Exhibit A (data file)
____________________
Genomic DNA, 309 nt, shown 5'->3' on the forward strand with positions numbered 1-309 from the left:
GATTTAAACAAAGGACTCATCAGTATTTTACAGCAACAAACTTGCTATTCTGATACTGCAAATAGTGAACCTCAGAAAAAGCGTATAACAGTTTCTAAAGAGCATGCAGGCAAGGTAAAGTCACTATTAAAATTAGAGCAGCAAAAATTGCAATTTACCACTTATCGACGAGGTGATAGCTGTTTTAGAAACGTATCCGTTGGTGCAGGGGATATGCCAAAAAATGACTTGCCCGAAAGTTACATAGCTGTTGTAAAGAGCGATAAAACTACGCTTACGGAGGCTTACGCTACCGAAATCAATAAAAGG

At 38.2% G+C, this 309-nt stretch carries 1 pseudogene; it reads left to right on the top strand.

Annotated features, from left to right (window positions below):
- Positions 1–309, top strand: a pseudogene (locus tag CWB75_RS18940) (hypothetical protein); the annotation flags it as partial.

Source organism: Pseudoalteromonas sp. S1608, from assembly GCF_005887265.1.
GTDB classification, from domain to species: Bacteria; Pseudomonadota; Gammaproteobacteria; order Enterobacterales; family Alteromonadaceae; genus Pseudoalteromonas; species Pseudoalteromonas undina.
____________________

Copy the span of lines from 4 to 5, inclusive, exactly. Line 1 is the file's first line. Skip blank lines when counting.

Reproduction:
Annotated features, from left to right (window positions below):
- Positions 1–309, top strand: a pseudogene (locus tag CWB75_RS18940) (hypothetical protein); the annotation flags it as partial.